To assist in determining whether a particular use is “fair,” the copyright statute provides four  considerations: (1) the purpose and character of the use, including whether such use is of a commercial nature or is for nonprofit educational purposes; (2) the nature of the copyrighted work; (3) the amount and substantiality of the portion used in relation to the copyrighted work as a whole; and (4) the effect of the use upon the potential market for or value of the copyrighted work. These are to be considered in totality, whereby no single factor is necessarily dispositive.

Warhol’s use of Goldsmith’s photograph provides a classic example of this tension between exclusive rights and “fair use” rights. The district court determined that the “fair use” factors favored AWF as a matter of law because the purpose and character of the Prince Series was “transformative” in that it portrayed Prince in a different light than what was intended by Goldsmith in her original photograph. Whereas Goldsmith sought to frame Prince (in 1981) as a “vulnerable human being,” the Warhol works (in 1984) portrayed Prince as an “iconic, larger-than-life figure.” The district court held that this was transformative, and thus, a fair use of the Goldsmith photograph.

The Second Circuit’s reversal heavily criticized the district court’s “transformative” analysis. The appellate decision found that to be sufficiently transformative, a secondary work must demonstrate a “fundamentally different and new” artistic purpose and character. A side-by-side comparison of the Goldsmith photograph next to the Warhol works demonstrated to this court that the purpose and function of the two works was “identical, not merely in the broad sense that they are created as works of visual art, but also in the narrow but essential sense that they are portraits of the same person.” The Second Circuit found that the Warhol works failed to transform them from the original. The Prince Series therefore “retains the essential elements of its source material.” As a result, this could not be a fair use under the Copyright Act.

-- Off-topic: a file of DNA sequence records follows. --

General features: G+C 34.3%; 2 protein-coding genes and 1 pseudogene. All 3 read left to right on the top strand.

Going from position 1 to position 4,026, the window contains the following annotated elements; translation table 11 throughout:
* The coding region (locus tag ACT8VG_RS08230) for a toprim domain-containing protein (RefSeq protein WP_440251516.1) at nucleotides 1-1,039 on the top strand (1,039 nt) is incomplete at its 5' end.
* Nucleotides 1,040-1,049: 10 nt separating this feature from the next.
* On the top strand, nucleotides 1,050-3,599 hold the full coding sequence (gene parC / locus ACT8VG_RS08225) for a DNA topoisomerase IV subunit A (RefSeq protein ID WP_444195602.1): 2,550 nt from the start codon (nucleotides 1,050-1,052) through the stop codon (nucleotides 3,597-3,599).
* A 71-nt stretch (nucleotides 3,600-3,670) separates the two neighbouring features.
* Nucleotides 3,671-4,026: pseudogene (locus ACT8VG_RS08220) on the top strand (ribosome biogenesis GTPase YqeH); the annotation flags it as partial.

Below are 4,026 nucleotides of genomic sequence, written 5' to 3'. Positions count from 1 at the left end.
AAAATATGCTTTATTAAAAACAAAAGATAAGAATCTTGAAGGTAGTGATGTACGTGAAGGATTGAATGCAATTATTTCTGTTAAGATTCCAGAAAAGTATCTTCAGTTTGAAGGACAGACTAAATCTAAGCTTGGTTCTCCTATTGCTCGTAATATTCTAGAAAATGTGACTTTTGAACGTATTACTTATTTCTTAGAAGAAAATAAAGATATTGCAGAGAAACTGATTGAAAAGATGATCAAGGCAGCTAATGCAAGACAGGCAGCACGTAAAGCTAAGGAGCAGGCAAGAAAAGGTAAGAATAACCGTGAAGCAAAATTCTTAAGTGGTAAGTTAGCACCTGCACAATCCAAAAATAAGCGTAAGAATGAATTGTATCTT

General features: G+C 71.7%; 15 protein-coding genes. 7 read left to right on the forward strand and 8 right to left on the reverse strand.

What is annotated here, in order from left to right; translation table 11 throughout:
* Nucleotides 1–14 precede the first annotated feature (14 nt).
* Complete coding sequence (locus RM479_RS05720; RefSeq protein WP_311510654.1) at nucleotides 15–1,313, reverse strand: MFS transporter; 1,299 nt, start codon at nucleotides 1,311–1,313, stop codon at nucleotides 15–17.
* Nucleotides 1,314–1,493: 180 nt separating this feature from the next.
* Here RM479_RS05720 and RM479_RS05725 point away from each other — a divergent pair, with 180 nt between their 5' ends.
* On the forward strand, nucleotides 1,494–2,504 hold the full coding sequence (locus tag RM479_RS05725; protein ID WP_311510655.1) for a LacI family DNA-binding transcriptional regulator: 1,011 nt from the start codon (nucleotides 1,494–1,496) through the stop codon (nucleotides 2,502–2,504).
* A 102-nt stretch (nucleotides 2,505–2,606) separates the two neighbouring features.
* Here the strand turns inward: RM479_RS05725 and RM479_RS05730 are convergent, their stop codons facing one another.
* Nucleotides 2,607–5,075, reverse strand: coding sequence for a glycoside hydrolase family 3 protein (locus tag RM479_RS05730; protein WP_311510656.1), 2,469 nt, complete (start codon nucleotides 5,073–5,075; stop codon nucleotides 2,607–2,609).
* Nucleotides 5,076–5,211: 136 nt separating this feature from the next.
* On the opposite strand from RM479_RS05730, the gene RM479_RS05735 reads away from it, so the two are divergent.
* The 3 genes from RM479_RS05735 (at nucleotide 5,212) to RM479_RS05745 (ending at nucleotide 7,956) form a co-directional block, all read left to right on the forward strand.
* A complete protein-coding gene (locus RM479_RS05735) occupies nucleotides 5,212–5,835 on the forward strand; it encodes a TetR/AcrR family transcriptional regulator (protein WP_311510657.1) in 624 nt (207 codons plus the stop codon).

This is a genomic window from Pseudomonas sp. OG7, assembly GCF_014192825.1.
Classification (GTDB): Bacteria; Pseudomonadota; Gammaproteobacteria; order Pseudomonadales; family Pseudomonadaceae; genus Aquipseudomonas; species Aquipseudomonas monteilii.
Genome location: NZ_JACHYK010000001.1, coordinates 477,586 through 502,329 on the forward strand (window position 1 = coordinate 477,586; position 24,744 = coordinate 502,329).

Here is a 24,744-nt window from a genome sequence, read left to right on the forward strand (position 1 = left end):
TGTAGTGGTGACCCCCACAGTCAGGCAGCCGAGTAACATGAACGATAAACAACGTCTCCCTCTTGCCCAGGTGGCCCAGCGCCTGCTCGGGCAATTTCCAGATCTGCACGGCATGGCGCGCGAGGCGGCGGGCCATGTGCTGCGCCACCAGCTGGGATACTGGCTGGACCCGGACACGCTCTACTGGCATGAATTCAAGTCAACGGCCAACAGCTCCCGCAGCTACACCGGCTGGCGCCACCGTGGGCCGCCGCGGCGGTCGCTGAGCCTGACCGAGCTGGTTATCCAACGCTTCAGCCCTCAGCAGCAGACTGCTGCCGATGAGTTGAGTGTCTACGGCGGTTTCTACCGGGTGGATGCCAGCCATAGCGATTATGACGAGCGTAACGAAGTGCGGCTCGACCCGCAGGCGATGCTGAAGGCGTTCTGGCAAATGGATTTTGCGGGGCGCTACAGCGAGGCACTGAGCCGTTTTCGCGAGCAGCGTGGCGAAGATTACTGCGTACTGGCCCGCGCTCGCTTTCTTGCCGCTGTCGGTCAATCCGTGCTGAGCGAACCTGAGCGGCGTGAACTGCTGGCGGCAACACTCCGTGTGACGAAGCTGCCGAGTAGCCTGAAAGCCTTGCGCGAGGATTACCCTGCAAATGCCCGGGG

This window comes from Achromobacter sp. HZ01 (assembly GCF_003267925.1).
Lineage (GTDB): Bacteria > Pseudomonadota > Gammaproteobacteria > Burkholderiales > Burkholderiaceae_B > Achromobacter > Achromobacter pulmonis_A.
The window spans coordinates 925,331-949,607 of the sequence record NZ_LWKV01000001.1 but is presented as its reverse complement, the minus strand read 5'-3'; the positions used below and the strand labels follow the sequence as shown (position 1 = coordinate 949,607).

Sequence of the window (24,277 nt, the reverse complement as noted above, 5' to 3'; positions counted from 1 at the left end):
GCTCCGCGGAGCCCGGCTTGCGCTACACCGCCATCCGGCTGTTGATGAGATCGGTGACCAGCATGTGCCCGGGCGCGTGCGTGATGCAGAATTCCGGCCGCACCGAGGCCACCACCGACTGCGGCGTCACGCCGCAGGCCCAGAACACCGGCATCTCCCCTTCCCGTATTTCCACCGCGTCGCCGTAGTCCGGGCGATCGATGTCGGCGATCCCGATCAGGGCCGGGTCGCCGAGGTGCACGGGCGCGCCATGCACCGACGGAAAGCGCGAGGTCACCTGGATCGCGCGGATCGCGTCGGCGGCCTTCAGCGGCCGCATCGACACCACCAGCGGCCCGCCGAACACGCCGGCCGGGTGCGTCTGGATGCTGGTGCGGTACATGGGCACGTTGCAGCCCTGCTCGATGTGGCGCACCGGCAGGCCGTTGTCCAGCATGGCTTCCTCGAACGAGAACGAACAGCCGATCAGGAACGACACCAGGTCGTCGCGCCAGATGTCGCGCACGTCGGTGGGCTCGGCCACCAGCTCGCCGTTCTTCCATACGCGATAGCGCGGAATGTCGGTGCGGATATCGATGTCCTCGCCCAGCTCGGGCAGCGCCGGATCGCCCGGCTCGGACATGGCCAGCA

The Supreme Court’s decision in 2023 may reset decades of precedent for applying the statutory fair use factors. The Second Circuit cautioned that there should not be “bright-line” rules for assessing fair use, but both the copyright owner and the public require reasonable guidelines for how to approach the creation of secondary works. There must be a workable legal framework that allows both sides to confidently decipher what constitutes a substantially similar infringement, and what constitutes a fair use of the same work.

There will always be grey areas in copyright law, but as demonstrated by the Second Circuit’s analysis in Goldsmith, the current “transformative” work standards are murky and fraught with peril. It leads to expensive fact disputes and protracted litigation. This undermines the purpose of the Copyright Act. It further threatens the viability of an artist’s business interests. While Prince and Warhol were no strangers to legal disputes, many content creators lack the same resources and access to legal counsel. Not surprisingly, many legal scholars submitted amicus briefs to the Second Circuit while the court considered the appeal. These facts and the continuing conflict in statutory rights is most likely why the Supreme Court granted certiorari and agreed to hear the case.

About David L. Clark

Attorney David L. Clark is Senior Counsel in the Houston office of McCathern.  Mr. Clark’s focuses his legal practice on Business & Commercial Litigation, Business Disputes, Civil Litigation, Media & Entertainment, and Intellectual Property for a wide range of clients. He also has experience with a wide array of commercial matters, including litigation concerning breach of contract, non-competition clauses, confidentiality and non-disclosure agreements, employment disputes, unfair competition, tortious interference, ERISA claims, products liability claims, oil and gas disputes, and OSHA investigations. He is also well-versed in IP matters involving trademarks, copyrights, and trade secrets.